Student Research Team

from left: Jeff, Nic, Victor, and Caroline

from left: Jeff, Nic, Victor, and Caroline

from right: Nate, Mack, Melissa, and Julia

from right: Nate, Mack, Melissa, and Julia

Jason and Jo

Jason and Jo

Building on the philosophical approach we took to recent work in the social science of science communication last year, we will begin to pursue some empirical work of our own this year with the help of our new postdoctoral fellow, Dr. Jo Huxster, and an expanded team of student research assistants. We bade a fond farewell to Rachel Greenburg (class of 2015) and lost rising sophomore Erin Schwab to a project in Engineering more closely tuned to her career ambitions, but were lucky enough to pick up three new students: first-year Presidential Fellow Nate Aspinal (undeclared), junior Mack Jones (a Classics and Biology double-major), and Melissa Hopkins (a Philosophy and Psychology double-major). They join our five returning researchers, bringing the PoPUS crew up to an auspicious eleven (“one louder”, you know).

To start the term, we will be dividing our work between several distinct sub-projects under the public understanding of science umbrella, managed by Jo but spearheaded by student teams. The proximate goal will be to design some experiments that put our theoretical framework concerning the epistemic resilience of understanding over knowledge to the test and begin collecting pilot data in order to apply for further grant support. We will be updating this blog in the coming months with news of our progress.

PSA 2014

In addition to organizing a series of talks on understanding for the fall semester, we’re planning to travel to the 2014 meeting of the Philosophy of Science Association, to be held November 6-8 in Chicago. Matthew will be giving a paper, and Jason will be soaking in the phil sci vibe, as this will be his first PSA. We’re especially hoping to connect and discuss our work with other members of the Joint Caucus of Socially Engaged Philosophers and Historians of Science, which put on a great session at the last PSA meeting.

Social Epistemology on Tap

goldman-and-whitcombSince we’re now at the beginning of Stage 1, we’re starting both the planning process for events connected with the project and digging into some foundation/refresher readings in social epistemology. In recent decades, philosophers have become increasingly interested in  socially-oriented epistemology. But the focus here has been on the production, distribution, and transmission of knowledge. At the same time, the difference between knowledge and understanding has been very much on the agenda of analytic epistemology. And in this case, it is quite individualistically-oriented. We want to socialize understanding (or “understand-ize” social epistemology?).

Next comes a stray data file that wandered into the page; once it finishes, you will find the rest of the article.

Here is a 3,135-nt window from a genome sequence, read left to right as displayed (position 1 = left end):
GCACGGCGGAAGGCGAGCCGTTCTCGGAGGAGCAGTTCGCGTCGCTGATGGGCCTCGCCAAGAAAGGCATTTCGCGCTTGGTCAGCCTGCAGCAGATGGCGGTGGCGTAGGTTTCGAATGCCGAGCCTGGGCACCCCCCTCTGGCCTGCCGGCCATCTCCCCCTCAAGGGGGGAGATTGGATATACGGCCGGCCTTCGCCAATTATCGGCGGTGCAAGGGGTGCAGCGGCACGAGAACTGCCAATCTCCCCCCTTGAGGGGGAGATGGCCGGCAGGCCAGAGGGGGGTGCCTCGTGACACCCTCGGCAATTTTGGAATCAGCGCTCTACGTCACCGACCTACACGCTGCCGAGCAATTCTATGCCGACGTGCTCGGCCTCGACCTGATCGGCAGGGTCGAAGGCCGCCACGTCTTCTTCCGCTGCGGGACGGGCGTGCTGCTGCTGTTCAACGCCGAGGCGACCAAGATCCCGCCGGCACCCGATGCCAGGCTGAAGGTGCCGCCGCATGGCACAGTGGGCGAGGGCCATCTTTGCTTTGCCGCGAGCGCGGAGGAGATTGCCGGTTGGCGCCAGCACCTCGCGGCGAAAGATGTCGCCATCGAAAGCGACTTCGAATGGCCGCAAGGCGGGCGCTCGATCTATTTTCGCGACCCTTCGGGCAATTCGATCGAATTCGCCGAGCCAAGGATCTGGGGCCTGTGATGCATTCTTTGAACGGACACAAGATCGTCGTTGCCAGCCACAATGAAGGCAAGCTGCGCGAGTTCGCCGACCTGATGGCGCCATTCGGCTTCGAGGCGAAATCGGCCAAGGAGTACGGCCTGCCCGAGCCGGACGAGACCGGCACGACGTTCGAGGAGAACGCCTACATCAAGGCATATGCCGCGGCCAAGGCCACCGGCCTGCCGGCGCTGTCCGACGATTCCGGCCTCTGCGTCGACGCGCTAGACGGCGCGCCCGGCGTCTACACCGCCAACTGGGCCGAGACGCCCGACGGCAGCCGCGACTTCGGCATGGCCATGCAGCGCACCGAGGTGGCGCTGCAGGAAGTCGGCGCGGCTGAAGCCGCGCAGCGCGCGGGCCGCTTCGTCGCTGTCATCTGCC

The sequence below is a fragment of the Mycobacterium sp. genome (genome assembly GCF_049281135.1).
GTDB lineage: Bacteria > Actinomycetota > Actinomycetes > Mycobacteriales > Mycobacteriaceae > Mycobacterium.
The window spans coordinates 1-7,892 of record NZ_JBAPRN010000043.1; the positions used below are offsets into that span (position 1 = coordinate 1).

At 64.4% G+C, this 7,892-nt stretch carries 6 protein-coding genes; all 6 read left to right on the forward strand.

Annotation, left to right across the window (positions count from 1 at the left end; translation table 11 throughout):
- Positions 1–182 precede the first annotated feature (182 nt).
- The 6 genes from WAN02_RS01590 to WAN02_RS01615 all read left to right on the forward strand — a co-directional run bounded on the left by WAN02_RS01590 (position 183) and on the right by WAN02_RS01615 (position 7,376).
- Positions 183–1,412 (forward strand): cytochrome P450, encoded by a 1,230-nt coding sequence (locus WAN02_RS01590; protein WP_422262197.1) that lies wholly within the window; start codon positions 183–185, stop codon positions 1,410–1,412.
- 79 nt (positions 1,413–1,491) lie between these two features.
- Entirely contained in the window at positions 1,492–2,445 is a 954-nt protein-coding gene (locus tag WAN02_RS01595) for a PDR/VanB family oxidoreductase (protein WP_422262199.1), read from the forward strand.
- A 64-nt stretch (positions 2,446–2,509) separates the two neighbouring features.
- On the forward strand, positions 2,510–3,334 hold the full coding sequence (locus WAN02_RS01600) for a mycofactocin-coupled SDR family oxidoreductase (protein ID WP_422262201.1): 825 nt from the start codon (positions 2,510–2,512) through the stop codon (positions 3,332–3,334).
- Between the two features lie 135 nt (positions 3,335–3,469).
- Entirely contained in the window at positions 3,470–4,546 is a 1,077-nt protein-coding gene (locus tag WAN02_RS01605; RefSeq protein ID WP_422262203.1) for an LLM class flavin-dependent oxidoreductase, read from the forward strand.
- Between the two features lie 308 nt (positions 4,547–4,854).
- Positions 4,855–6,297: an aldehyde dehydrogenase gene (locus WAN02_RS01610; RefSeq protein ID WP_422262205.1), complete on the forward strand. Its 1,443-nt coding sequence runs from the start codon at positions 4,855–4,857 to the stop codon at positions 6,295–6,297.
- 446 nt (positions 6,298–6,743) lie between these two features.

But first, we need to get our bearings a bit more in social epistemology. Alvin Goldman and Dennis Whitcomb, eds., Social Epistemology: Essential Readings seems like a good starting point. Thus, over the next two weeks, we’ll be reading and discussing papers in this collection.

And we’re off!

My colleague Jason Leddington and I are thrilled to have received a one-year, $100,000 grant from the Varieties of Understanding Project — a Templeton Foundation funded project led by Stephen Grimm at Fordham University — to enable us to study the nature and production of public understanding of science. Here’s the short description of our project:

In a democratic, industrialized society, a scientifically literate public is critical to the possibility of good policy-making. However, recent science communication has failed to generate a level of public consensus sufficient to inform rational action on important public initiatives. We propose that reorienting our epistemic goals in education, advocacy, and communication from Public Knowledge to Public Understanding might dramatically improve this situation. As it stands, however, “public understanding” is poorly understood. Social-scientific models for its promotion typically leave ‘understanding’ unexplained and fail to adequately distinguish it from knowledge. Moreover, relevant philosophical literature generally focuses on individual, rather than public understanding. Our project thus combines philosophical study of the nature of public understanding with case studies of critical science outreach efforts to: (a) develop a viable philosophical theory of public understanding alongside (b) strategic recommendations for social scientists, journalists, and policy-makers to devise better means for producing public understanding of science.

The Varieties of Understanding Project itself has a lot of great people approaching understanding from some really interesting (different) angles. Here’s the list.

From now through the end of the year (Stage 1), we’ll be working primarily on the theoretical side of things to develop  a philosophical theory of public understanding. Stage 2 (roughly January–June 2015) will apply the lessons of Stage 1 in the context of three case studies of science outreach efforts: climate change, childhood vaccine safety, and neuroscience. As part of our grant, we’ll be hosting several events and meetings at Bucknell. Please check back here for more updates and announcements going forward. And feel free to contact us if you’d like to get involved somehow.

More to come. . . .